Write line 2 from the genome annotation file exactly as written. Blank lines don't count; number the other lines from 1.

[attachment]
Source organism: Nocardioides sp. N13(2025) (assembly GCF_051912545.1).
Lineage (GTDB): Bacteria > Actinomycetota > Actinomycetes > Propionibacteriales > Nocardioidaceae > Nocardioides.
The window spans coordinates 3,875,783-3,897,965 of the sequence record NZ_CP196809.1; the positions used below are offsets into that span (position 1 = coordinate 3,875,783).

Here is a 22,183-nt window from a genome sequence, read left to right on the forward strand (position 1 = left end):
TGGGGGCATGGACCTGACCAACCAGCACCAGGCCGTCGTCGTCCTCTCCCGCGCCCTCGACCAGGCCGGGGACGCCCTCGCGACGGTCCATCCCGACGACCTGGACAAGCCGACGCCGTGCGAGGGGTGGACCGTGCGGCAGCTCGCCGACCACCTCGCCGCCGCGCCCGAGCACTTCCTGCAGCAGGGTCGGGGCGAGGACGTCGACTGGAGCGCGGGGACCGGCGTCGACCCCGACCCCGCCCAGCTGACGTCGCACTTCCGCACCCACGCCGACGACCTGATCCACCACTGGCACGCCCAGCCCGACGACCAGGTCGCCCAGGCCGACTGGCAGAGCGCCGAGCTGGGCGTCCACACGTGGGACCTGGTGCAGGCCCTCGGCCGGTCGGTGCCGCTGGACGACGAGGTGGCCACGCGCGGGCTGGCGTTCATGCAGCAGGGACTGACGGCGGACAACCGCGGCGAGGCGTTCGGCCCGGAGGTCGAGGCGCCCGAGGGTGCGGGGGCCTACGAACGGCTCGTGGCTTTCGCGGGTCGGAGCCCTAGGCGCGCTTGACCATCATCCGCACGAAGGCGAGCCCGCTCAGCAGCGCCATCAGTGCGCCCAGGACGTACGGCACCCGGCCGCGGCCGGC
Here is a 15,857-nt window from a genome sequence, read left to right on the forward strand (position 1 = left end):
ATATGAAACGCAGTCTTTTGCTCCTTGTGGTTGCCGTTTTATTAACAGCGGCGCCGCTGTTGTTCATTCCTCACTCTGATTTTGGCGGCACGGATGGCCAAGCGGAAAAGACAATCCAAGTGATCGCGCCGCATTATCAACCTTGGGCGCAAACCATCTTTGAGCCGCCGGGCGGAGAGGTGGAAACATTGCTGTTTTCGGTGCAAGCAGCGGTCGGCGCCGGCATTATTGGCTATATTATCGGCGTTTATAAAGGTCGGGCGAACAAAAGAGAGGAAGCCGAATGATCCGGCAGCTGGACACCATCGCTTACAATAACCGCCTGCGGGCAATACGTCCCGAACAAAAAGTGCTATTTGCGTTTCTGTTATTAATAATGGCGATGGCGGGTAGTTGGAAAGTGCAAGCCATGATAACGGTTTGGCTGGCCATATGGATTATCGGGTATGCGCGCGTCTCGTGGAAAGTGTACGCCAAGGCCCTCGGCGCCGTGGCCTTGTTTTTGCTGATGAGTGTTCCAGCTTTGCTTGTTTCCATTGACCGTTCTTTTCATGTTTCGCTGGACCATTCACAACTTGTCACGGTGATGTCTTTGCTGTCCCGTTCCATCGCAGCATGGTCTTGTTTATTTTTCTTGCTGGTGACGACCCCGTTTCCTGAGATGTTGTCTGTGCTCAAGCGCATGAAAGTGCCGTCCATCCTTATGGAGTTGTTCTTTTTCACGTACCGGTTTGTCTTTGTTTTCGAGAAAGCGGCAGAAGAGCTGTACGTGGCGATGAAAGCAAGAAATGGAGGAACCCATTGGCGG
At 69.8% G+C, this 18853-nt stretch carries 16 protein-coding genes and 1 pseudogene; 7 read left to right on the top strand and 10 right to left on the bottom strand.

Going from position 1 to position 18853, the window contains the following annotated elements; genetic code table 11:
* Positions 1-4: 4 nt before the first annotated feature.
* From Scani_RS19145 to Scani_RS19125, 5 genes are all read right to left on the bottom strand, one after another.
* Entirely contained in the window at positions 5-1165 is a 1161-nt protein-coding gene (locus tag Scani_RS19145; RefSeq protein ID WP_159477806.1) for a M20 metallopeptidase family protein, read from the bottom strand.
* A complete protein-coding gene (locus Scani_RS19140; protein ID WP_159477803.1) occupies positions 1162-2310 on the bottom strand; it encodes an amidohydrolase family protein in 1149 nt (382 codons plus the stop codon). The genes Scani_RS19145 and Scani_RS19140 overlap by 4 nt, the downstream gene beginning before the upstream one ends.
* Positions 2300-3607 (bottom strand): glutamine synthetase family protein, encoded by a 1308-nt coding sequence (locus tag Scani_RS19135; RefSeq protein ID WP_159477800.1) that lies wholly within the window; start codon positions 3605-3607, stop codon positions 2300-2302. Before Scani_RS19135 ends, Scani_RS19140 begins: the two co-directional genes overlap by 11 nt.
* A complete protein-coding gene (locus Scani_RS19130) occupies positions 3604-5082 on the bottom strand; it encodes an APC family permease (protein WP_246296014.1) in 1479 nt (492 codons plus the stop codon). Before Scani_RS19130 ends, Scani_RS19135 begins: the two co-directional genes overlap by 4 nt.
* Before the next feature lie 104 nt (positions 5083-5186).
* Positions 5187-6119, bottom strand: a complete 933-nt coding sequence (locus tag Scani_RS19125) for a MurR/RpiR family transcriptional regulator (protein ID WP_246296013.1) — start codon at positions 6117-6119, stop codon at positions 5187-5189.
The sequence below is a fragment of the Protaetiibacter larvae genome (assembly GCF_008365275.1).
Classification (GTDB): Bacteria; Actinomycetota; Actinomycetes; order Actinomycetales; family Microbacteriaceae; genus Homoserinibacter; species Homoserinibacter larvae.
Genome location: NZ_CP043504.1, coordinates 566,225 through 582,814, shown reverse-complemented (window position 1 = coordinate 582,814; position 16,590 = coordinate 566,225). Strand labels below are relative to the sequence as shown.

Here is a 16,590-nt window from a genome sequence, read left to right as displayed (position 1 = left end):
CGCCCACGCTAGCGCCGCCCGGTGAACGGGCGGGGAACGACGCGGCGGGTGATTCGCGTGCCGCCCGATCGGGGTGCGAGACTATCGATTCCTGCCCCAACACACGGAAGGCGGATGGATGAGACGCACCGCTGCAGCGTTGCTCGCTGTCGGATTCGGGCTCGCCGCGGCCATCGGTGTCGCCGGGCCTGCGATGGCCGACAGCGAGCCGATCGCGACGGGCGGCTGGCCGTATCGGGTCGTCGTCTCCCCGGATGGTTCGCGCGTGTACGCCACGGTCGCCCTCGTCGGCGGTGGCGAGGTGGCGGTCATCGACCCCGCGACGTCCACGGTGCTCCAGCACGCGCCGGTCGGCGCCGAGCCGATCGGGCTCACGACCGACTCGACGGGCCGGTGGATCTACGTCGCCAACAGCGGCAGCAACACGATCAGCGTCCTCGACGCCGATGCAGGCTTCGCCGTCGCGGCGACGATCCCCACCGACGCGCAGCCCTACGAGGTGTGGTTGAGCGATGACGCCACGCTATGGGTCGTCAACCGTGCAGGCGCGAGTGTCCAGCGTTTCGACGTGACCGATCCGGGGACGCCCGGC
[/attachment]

Lineage (GTDB): Bacteria > Actinomycetota > Actinomycetes > Propionibacteriales > Nocardioidaceae > Nocardioides.